While the previous study “went wide” this one “focused on personality only,” explains Kosinski. “We dug really deep to optimize the model for that.” The same could be done for qualities such as IQ, political orientation or any of the other traits explored in previous study.
Dating, for one. The problem with online matchmaking is that people have a tendency to lie – about looks, age, occupation, but also about personality. “Using behavioral based assessments would improve the quality of the matches,” Kosinski says.
There’s an obvious potential for marketers, too. Personality affects what kinds of marketing we respond to, and companies (including Facebook) are already mining our in increasingly sophisticated ways. (Some universities, for example, are analyzing alumni’s social media activities in order to determine the best way to prompt individuals to donate.)
But the largest impact automated, accurate, and cheap personality assessment tools will have, Kosinski predicts, is on recruitment. Increasingly, personality is being trumpeted as “more important” than experience and harder skills, and corporations are experimenting with new, if relatively untested, ways to make hiring decisions based on the metric. (The Milwaukee Bucks recently hired a facial coding expert who claims he can decipher traits such as selfishness, resilience, and composure by studying the micro-expressions of potential players.)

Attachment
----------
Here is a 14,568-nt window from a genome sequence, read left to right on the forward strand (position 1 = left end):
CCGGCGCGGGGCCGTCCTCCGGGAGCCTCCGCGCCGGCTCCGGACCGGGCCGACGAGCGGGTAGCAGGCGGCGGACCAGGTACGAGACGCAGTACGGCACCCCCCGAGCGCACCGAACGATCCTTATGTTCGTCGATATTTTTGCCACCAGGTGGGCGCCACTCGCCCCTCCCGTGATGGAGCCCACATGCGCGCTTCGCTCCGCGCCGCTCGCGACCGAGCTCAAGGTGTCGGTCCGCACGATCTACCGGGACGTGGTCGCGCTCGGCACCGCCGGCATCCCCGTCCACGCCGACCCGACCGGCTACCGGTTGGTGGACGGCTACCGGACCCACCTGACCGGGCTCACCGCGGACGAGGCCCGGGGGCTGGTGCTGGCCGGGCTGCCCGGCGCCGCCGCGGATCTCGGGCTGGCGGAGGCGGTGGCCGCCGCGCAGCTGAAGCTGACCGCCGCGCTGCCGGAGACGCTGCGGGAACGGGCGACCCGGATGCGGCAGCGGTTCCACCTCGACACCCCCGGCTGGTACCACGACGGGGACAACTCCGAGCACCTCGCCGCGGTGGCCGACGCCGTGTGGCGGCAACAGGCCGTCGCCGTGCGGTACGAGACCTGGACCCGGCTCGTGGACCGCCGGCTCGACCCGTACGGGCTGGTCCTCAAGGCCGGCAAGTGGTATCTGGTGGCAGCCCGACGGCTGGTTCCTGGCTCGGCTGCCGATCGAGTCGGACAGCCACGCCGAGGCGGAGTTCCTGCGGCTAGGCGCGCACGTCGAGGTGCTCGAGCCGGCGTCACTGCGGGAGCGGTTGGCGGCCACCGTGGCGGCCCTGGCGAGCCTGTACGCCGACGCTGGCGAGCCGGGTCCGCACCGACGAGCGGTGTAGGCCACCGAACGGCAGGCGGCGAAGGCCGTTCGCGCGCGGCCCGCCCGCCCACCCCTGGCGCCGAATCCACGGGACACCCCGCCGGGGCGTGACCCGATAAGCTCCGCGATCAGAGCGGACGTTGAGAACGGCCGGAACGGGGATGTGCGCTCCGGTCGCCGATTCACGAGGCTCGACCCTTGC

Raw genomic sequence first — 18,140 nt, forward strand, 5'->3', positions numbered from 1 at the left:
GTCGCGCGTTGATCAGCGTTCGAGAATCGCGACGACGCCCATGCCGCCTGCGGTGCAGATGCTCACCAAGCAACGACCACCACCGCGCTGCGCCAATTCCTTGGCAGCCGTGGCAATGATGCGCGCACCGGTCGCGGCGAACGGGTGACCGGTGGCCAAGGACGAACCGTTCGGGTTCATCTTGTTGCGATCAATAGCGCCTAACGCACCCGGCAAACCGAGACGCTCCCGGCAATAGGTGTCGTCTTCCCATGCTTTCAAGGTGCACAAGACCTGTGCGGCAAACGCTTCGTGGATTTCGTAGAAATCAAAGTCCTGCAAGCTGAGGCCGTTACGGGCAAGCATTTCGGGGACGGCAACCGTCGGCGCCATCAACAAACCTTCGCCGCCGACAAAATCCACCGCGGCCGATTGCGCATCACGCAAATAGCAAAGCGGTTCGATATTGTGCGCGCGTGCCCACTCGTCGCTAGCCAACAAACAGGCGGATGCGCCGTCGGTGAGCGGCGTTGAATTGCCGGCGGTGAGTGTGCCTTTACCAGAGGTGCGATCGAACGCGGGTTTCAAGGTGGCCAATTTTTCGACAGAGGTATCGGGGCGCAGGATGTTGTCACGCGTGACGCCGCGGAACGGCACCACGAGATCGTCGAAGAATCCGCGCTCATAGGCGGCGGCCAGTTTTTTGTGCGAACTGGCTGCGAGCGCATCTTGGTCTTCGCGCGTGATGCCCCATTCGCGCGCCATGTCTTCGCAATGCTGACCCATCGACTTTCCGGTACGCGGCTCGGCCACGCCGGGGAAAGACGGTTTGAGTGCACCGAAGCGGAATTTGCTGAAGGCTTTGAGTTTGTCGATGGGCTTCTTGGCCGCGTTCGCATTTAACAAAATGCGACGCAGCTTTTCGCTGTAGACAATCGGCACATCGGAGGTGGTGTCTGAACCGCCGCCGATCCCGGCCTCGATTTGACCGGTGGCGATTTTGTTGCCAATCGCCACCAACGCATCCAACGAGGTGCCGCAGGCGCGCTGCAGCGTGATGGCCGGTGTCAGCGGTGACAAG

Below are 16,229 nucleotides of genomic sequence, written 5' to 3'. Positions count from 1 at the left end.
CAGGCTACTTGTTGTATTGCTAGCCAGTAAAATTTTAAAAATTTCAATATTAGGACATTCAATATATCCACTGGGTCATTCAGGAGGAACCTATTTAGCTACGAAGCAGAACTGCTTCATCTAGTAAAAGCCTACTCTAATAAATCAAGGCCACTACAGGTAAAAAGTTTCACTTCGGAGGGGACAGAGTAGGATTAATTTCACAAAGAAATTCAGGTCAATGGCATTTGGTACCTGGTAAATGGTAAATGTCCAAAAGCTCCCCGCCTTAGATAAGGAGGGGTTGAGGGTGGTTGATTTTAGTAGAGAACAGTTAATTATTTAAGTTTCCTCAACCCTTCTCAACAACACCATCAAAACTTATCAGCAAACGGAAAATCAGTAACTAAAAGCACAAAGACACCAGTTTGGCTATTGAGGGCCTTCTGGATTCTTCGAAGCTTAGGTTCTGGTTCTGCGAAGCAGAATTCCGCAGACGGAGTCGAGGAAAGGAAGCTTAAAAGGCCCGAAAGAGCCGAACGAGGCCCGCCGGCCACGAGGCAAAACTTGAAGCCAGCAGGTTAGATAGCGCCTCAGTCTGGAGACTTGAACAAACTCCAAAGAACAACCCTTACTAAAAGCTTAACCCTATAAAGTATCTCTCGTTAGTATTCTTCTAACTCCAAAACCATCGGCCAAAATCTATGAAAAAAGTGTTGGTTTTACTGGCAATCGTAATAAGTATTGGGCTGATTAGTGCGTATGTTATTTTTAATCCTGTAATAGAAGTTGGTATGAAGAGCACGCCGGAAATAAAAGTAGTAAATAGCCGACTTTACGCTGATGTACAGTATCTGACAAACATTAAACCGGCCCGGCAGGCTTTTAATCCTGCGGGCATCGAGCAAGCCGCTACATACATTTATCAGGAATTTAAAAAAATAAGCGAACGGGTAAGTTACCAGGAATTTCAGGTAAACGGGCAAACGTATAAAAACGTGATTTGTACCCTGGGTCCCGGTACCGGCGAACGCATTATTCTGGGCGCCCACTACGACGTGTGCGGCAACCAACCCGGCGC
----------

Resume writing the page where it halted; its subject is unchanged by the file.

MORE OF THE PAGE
Kosinski hopes that soon, companies will be able to evaluate candidates’ personality profiles compiled from their entire online behavior, encompassing everything from what they listen to on Spotify, to they search queries, to their purchasing habits. When you combine digital footprints from multiple sources – adding information about a person’s search history to what they’ve liked on Facebook – accuracy in predicting personality “will only go up,” he says. “It suggests that computers can not only beat us but they could probably beat us by large margins if we give them enough data.”
This is unsettling, especially when you consider that our online behavior can easily be parsed to decipher other personal details. “There is obviously a huge dimensional privacy worries – but I think to be honest, if we already know that we can predict accurately your sexual orientation and political and religious views, in a way who cares that we can also predict your personality profile,” Kosinski says. Instead, he believes individuals should push for greater transparency about their data so they can fully control who has access to it.
But he insists they will ultimately share it. Like other big data evangelists, Kosinski says the convenience of customization that comes with sharing data outweighs privacy concerns. “I’m willing to share [my digital footprint] with Facebook because in return, they offer me a very highly customized newsfeed, which I really enjoy,” he says. Similarly, he predicts job candidates will someday be willingly share their personality profiles with employers so that they can be matched with the appropriate position. “Like Netflix, except for job offerings,” he says.